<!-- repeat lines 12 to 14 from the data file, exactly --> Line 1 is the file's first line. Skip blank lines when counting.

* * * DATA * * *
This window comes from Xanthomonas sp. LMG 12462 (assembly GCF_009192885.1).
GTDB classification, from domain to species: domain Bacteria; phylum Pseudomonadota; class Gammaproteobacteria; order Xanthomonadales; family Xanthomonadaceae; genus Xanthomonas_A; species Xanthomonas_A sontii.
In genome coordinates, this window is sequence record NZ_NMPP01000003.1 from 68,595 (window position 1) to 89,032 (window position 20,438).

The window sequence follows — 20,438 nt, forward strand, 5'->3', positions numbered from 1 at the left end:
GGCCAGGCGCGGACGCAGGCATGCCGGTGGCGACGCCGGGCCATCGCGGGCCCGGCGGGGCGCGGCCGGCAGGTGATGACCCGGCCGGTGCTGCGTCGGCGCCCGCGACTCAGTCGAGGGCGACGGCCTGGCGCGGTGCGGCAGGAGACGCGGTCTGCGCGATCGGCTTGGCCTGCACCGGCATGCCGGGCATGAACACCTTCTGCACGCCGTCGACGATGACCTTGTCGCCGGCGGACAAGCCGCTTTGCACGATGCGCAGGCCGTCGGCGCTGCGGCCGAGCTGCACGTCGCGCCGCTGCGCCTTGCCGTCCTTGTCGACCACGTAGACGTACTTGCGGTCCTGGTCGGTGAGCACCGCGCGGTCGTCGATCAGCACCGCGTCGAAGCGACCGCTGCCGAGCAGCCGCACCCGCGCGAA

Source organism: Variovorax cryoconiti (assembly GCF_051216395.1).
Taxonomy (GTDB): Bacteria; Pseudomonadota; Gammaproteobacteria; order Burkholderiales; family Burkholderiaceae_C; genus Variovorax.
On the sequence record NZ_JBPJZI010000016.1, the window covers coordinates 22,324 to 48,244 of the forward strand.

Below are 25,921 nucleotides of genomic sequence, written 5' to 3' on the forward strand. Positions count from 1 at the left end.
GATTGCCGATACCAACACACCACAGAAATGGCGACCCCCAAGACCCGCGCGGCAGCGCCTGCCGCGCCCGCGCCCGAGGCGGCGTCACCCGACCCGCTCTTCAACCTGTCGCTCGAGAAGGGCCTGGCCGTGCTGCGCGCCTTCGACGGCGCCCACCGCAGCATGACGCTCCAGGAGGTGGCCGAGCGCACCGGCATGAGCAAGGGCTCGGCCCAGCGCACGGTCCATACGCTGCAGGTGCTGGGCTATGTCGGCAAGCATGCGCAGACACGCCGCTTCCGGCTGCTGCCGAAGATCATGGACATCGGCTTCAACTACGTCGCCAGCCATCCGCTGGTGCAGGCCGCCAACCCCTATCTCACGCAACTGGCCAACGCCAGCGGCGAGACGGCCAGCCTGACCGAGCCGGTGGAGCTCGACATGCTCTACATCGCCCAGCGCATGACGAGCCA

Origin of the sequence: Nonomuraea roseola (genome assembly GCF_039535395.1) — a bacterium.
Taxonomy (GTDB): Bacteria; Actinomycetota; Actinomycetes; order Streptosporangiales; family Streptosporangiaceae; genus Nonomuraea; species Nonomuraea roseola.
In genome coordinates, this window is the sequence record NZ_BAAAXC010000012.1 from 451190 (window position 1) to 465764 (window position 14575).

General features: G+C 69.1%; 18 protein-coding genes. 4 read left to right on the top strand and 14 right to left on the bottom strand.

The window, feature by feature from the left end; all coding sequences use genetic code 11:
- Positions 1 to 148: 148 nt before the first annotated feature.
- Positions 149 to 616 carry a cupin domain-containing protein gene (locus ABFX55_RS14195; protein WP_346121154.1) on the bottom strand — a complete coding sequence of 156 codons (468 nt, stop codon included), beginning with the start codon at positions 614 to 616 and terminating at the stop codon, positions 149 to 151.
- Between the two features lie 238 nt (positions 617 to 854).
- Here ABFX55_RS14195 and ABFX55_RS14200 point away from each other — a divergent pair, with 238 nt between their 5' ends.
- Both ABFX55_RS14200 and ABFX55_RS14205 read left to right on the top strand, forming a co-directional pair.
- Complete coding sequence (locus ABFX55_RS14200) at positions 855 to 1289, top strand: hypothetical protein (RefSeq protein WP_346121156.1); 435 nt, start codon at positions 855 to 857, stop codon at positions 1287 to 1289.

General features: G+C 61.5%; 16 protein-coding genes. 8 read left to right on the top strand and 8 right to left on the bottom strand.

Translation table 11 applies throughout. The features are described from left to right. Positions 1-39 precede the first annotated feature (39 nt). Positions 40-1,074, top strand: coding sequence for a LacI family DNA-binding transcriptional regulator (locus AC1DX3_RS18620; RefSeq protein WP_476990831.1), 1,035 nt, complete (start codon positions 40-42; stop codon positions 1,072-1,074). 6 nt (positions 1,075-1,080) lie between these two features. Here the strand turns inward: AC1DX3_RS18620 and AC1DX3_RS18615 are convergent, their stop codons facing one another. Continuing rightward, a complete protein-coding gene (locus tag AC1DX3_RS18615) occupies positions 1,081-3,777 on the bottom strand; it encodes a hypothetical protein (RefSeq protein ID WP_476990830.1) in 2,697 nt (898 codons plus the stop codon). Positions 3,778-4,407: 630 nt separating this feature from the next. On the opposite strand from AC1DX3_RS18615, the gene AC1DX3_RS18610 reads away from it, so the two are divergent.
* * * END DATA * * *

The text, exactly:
Taxonomy (GTDB): Bacteria; Actinomycetota; Actinomycetes; order Streptosporangiales; family Streptosporangiaceae; genus Nonomuraea; species Nonomuraea roseola.
In genome coordinates, this window is the sequence record NZ_BAAAXC010000012.1 from 451190 (window position 1) to 465764 (window position 14575).

General features: G+C 69.1%; 18 protein-coding genes. 4 read left to right on the top strand and 14 right to left on the bottom strand.